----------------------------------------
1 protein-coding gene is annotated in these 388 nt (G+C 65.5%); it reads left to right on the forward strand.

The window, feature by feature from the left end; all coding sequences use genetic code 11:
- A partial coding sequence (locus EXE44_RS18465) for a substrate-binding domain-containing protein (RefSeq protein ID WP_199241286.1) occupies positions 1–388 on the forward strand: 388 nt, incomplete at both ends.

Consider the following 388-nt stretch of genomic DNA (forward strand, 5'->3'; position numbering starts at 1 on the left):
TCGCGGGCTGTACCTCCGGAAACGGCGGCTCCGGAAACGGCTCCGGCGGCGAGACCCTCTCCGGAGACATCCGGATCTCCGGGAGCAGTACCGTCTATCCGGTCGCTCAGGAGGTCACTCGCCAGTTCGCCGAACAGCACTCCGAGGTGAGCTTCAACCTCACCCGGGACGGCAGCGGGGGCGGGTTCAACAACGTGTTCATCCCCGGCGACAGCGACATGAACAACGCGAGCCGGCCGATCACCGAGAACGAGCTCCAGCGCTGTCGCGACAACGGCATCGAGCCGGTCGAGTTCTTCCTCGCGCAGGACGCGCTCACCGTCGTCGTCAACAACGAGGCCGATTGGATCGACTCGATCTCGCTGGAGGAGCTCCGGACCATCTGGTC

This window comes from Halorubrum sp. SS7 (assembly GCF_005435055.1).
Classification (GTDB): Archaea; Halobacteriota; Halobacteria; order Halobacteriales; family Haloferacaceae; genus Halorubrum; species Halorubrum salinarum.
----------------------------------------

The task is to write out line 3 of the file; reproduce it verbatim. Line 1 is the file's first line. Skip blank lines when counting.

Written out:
- A partial coding sequence (locus EXE44_RS18465) for a substrate-binding domain-containing protein (RefSeq protein ID WP_199241286.1) occupies positions 1–388 on the forward strand: 388 nt, incomplete at both ends.